Having already reflected on Microsoft's 2010, it seems reasonable to also take a look back at what Apple's year had to offer. Looking behind the curtain of Apple "magic" and Jobsian reality distortion fields, Apple had some major triumphs, and a couple hiccups that defined 2010.
iPad. Apple defied the naysayers and exceeded expectations with the iPad tablet. Creating a gadget with no identifiable market can be risky, but somehow Apple managed to straddle the line between mobile gadget and portable computer, and create a new market that rivals are now stampeding to try and snag a share of. iPad production can barely keep up with demand. The Apple tablet has been a hot gift item for the holidays, and many IT departments are looking at ways to capitalize on the strengths of the iPad as a mobile business tool.
iPhone 4. Apple introduces a new generation of iPhone each year within a fairly predictable annual window. This year, though, the changes to the Apple smartphone were more than incremental. A complete redesign included front and rear-facing cameras, the introduction of FaceTime video chat and the Retina display that exceeds the capabilities of the human eye.
iOS 4. Hand in hand with the iPhone 4 came the latest update to the iOS operating system it--as well as the iPod Touch and iPad--runs on. iOS 4 introduced a variety of features that users have been longing for such as the ability to group apps into folders, a unified Inbox for e-mail, and some sense of multitasking to enable apps to continue running in the background.
MacBook Air. The MacBook Air has always been sort a niche luxury. Its thin form factor lightweight were not enough to justify the higher price and limited performance compared with traditional MacBooks or Windows-based notebooks. With the new MacBook Air, though, Apple broke new ground on just how thin a laptop can get--yet still managed to beef up its specs, and lower its price all at the same time.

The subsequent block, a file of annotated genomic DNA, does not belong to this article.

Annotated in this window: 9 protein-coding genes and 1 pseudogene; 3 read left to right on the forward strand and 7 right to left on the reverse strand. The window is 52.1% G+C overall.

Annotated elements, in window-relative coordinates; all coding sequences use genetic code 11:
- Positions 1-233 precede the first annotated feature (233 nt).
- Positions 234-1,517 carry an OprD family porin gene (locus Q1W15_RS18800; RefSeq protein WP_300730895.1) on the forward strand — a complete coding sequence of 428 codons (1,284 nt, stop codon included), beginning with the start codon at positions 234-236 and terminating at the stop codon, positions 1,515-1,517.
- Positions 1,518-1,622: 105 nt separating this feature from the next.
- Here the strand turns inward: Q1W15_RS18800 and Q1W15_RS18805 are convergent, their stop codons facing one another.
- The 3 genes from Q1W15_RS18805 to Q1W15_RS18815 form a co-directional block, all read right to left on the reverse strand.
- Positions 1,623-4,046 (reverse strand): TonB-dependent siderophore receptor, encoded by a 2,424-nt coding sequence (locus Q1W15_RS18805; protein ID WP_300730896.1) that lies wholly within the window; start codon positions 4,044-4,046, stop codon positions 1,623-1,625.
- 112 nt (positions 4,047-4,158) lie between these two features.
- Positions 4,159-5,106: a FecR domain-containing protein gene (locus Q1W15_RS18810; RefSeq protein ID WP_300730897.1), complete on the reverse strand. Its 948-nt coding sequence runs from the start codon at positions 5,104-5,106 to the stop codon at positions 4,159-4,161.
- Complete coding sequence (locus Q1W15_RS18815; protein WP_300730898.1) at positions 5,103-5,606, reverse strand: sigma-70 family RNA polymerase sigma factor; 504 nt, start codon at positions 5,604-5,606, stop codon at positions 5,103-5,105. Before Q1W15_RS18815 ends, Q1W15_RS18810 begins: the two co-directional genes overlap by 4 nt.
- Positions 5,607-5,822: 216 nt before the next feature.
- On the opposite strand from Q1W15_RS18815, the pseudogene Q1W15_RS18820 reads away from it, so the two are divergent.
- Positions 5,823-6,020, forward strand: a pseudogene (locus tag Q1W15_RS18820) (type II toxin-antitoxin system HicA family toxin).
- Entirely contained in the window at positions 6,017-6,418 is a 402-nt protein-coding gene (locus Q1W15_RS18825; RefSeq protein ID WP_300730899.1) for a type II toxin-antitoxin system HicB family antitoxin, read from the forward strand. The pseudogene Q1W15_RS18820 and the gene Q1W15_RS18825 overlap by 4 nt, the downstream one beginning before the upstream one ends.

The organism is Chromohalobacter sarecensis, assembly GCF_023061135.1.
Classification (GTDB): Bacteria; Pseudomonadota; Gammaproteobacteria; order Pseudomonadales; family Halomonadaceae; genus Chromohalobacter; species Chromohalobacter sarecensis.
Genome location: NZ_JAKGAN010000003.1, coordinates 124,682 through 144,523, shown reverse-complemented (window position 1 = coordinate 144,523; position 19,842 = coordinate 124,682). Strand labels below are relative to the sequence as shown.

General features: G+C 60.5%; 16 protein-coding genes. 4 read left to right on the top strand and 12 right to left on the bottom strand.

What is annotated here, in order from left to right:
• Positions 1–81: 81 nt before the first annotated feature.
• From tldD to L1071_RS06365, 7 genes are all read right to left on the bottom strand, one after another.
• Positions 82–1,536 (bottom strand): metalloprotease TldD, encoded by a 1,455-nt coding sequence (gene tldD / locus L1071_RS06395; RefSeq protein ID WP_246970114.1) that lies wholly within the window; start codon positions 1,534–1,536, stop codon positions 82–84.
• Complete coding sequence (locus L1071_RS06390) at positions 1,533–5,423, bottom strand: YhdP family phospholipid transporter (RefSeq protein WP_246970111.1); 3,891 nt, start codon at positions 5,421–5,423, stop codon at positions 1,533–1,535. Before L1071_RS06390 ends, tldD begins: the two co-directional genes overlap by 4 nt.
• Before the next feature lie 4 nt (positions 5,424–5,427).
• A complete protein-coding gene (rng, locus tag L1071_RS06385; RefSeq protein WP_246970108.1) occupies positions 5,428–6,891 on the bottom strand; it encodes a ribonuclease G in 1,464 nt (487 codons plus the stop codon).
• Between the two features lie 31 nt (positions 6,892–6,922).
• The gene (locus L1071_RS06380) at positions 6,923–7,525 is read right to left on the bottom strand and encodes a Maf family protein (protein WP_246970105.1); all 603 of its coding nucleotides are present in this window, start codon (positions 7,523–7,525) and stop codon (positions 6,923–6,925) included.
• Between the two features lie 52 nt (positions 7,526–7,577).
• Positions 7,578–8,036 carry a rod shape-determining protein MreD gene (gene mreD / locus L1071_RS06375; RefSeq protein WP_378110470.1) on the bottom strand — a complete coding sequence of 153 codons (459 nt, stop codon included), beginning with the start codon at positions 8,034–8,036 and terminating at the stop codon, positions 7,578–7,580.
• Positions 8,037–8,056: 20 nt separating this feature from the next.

iPhone 4. As exciting as the launch of the iPhone 4 was, it was accompanied by some uncharacteristic engineering flaws--at least for Apple, and some horrendous customer support. The infamous "antenna-gate" problem led Apple to implement a program to issue cases for iPhone 4 users, and users also experienced a variety of other issues including problems with the proximity sensor that could lead to embarrassing situations mid-call. As 2010 winds down, it seems the bugs have been more or less worked out, but Steve Jobs and Apple spoke with a hint of disdain for users when addressing the issue, and seemed to only reluctantly deal with the matter to shut up disgruntled users.
White iPhone 4. Where is it? I am not sure why there needs to be a black and a white iPhone 4, but Apple led everyone to believe that a white iPhone4 would be available. Rumors and speculation have swirled since the launch of the iPhone 4, but as of right now there is still no such device available--at least to the general public.
Adobe Flash. I have gone back and forth personally on this issue. On the one hand, as an iPhone and iPad user, I don't often encounter scenarios where the lack of Adobe Flash support is an issue. Most of the Flash-based content on the Web is ads that I don't want to see anyway. However, I keep coming back to the basic concept of user choice. It might affect performance and battery life and lead to an abysmal smartphone or tablet experience, but Apple can still make Adobe Flash an option and leave that decision to me.
Death of XServer. Outside of the Apple loyalist fanbase, the OS X-based XServer may not have been very well-known, but for those who rely on it, it still fills a need. On the upside, Apple is offering alternative hardware platforms capable of filling the OS X server role, but they are not rack mountable as the XServer was--making them much less data center friendly.